1760 Louis de Silvestre a French portrait and history painter. He was court painter to King Augustus II of Poland, and director of the Royal Academy of Arts in Dresden
1779 Joseph de Jussieu a French botanist and explorer, member of the Jussieu family. He introduced the common garden heliotrope to European gardeners
1783 Nikita Ivanovich Panin an influential Russian statesman and political mentor to Catherine the Great for the first 18 years of her reign. In that role, he advocated the Northern Alliance, closer ties with Frederick the Great of Prussia and the establishment of an advisory privy council. His staunch opposition to the partitions of Poland led to his being replaced by the more compliant Prince Bezborodko
1794 Stanislas-Marie Maillard a captain of the Bastille Volunteers. As a national guardsman, he participated in the attack on the Bastille and accompanied the women who marched to Versailles on October 5, 1789. Maillard testified in court to the events at Versailles
1798 Karl Wilhelm Ramler a German poet.
1801 Antoine de Rivarol a Royalist French writer during the Revolutionary era.
1821 Georg Joseph Beer an Austrian ophthalmologist. He is credited with introducing a flap operation for treatment of cataracts , as well as popularizing the instrument used to perform the surgery
1824 Jean-Baptiste Drouet (French revolutionary) a French politician of the 1789 Revolution, chiefly noted for the part he played in the arrest of King Louis XVI during the Flight to Varennes.
1834 John 'Mad Jack' Fuller well known as a builder of follies, and as a philanthropist, patron of the arts and sciences, and a supporter of slavery. He purchased and commissioned many paintings from J.M.W. Turner. He was sponsor and mentor to Michael Faraday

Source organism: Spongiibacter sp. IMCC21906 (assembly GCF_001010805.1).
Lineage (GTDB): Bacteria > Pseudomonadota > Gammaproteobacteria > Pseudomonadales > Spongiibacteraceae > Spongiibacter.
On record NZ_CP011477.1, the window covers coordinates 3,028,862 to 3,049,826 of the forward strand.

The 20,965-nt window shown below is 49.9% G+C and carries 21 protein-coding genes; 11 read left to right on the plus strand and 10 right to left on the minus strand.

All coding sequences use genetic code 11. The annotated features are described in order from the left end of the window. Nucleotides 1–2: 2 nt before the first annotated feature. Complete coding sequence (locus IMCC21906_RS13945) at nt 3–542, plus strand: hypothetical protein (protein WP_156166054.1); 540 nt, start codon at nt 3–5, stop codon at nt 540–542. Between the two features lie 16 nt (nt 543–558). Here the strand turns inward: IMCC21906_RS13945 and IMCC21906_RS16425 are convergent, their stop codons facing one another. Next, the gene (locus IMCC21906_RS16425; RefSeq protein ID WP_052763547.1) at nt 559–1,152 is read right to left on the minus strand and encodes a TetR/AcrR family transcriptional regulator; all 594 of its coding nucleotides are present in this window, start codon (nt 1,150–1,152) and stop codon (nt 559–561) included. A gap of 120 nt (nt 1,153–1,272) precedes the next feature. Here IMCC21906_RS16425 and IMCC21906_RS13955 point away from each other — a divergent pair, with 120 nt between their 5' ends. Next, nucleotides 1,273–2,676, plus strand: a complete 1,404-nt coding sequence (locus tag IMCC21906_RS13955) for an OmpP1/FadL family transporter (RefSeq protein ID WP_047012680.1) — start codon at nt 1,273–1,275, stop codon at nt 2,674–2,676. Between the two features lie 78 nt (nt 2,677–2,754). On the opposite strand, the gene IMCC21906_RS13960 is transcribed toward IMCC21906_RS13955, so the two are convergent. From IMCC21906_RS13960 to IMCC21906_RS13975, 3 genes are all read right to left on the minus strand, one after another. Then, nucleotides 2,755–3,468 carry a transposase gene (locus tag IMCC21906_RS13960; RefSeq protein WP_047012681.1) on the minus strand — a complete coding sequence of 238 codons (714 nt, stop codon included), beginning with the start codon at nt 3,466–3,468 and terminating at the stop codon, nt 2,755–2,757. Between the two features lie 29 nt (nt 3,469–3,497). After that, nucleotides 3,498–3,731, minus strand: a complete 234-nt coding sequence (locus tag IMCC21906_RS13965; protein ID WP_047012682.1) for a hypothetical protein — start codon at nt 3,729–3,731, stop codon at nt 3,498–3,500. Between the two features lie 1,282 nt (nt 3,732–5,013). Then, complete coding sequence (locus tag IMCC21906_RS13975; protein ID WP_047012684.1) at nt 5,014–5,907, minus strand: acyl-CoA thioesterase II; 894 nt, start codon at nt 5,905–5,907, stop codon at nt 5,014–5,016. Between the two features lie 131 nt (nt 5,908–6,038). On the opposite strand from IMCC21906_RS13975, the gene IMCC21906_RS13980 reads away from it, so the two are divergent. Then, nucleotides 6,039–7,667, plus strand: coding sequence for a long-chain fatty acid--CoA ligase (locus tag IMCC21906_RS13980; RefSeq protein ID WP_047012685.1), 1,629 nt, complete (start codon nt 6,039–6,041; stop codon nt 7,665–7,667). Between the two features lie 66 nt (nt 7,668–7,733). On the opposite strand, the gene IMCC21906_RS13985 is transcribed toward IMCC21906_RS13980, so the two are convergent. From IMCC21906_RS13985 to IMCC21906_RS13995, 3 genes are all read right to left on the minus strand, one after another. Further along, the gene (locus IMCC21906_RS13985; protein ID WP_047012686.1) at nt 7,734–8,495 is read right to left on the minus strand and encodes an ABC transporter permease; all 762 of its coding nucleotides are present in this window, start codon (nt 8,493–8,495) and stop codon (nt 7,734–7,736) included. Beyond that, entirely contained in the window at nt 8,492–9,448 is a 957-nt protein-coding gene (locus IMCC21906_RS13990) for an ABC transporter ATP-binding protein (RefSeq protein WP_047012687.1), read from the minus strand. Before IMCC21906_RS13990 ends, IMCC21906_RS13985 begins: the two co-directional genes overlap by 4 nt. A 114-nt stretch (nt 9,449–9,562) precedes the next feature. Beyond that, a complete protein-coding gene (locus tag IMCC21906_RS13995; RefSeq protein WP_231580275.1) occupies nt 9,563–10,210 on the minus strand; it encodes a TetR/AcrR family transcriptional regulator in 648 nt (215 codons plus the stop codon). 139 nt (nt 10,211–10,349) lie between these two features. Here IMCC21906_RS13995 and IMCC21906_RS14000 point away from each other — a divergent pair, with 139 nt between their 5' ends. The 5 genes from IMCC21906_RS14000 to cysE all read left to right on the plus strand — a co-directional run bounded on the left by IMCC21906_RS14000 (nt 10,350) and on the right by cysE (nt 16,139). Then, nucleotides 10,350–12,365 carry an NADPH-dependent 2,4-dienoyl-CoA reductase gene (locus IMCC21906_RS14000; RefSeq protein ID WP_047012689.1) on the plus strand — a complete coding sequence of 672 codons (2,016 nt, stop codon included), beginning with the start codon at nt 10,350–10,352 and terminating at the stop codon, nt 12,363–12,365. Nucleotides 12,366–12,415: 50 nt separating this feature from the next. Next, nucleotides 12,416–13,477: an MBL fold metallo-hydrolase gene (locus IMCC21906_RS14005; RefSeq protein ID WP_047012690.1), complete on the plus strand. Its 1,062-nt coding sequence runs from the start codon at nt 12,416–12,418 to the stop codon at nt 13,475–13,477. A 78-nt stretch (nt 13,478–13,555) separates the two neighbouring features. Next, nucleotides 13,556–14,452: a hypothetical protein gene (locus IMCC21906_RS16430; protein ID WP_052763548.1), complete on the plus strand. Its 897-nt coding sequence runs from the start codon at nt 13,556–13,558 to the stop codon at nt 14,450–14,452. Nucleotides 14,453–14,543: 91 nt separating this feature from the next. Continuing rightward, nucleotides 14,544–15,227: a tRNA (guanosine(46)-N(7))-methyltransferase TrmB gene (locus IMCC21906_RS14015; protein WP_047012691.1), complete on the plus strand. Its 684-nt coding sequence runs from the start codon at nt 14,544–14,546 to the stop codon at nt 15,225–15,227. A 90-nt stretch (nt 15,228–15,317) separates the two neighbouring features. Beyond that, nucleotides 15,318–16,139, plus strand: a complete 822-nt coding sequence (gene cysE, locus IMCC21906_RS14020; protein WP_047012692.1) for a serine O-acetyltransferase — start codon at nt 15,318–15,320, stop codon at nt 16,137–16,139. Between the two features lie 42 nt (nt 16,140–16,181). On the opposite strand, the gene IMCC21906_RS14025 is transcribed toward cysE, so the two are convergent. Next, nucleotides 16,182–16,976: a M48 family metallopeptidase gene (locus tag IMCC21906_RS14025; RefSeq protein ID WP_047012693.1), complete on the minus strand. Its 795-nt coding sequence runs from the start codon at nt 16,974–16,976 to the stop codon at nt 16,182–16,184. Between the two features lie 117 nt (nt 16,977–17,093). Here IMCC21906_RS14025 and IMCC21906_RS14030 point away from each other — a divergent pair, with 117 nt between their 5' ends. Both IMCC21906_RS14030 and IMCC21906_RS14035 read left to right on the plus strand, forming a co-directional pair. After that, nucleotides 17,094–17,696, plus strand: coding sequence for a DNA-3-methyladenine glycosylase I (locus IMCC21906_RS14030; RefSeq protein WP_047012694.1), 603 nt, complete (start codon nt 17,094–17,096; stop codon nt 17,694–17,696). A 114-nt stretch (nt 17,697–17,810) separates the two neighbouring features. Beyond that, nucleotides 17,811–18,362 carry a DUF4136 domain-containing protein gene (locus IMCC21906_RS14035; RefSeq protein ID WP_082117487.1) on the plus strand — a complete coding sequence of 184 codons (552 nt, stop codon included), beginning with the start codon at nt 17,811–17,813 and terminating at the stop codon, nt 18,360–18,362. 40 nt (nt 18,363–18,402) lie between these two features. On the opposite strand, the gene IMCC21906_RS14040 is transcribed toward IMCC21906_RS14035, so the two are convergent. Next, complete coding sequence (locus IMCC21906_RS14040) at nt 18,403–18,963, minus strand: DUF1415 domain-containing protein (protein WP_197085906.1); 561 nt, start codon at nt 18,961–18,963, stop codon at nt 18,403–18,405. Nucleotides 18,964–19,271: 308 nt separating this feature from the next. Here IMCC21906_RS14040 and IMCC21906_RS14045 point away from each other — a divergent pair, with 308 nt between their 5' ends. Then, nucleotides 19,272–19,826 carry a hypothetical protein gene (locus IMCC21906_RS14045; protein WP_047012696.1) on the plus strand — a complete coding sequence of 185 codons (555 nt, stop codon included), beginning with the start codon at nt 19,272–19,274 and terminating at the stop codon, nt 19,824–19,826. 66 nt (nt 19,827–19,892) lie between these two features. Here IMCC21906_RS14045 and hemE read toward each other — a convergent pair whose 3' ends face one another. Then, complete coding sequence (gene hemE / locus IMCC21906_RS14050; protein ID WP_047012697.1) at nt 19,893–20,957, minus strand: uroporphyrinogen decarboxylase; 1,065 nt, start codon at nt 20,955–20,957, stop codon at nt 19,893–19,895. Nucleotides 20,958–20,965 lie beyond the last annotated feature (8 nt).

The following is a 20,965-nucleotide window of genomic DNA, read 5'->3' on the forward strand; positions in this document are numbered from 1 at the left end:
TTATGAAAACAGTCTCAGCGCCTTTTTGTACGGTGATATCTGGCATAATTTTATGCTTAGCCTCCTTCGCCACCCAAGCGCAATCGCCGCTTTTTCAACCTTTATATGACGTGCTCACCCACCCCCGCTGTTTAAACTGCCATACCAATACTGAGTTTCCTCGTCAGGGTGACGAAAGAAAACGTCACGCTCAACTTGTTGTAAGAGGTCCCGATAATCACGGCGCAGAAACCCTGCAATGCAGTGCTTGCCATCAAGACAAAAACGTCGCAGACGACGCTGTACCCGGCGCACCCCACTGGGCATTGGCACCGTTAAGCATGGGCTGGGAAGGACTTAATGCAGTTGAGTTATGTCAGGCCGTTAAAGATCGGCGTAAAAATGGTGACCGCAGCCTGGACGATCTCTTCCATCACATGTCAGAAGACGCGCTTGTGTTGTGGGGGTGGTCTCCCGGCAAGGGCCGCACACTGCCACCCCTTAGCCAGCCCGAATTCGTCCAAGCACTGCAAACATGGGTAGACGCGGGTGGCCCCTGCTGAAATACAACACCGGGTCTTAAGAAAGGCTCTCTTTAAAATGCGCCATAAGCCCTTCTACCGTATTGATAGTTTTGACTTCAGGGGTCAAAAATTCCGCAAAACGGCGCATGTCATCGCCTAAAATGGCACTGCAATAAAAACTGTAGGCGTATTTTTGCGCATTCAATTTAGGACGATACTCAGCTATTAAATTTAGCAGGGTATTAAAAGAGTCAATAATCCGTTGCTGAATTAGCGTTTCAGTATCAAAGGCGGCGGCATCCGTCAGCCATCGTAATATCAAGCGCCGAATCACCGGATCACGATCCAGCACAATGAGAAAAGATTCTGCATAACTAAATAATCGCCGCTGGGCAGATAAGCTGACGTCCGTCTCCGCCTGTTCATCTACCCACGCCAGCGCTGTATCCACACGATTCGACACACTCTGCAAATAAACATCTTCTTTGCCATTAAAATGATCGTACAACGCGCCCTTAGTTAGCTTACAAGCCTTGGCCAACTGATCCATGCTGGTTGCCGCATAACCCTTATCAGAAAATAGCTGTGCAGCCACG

1842 Sándor Kőrösi Csoma a Hungarian philologist and Orientalist, author of the first Tibetan-English dictionary and grammar book. He was called Phyi-glin-gi-grwa-pa in Tibetan, meaning "the foreign pupil" and was given the title of Bosatsu or Boddhisatva by the Japanese in 1933. He was born in Kőrös, Grand Principality of Transylvania. His birth date is often given as 4 April, although this is actually his baptism day and the year of his birth is debated by some authors who put it at 1787 or 1788 rather than 1784. The Magyar ethnic group, the Székelys, to which he belonged believed that they were derived from a branch of Attila's Huns who had settled in Transylvania in the fifth century. Hoping to study the claim and to find the place of origin of the Székelys and the Magyars by studying language kinship, he set off to Asia in 1820 and spent his lifetime studying the Tibetan language and Buddhist philosophy. Csoma de Kőrös is considered as the founder of Tibetology. He was said to have been able to read in seventeen languages. He died in Darjeeling while attempting to make a trip to Lhasa in 1842 and a memorial was erected in his honour by the Asiatic Society of Bengal
1851 Mikhail Lazarev a Russian fleet commander and an explorer.
1854 Karl Adolph von Basedow a German physician most famous for reporting the symptoms of what could later be dubbed Graves-Basedow disease, now technically known as exophthalmic goiter.
1856 Juan Santamaría a Costa Rican soldier, officially recognized as the national hero of his country. A national holiday in Costa Rica, Juan Santamaría Day, is held every April 11 to commemorate his death
1858 Franz Xaver Stöber an Austrian engraver and etcher.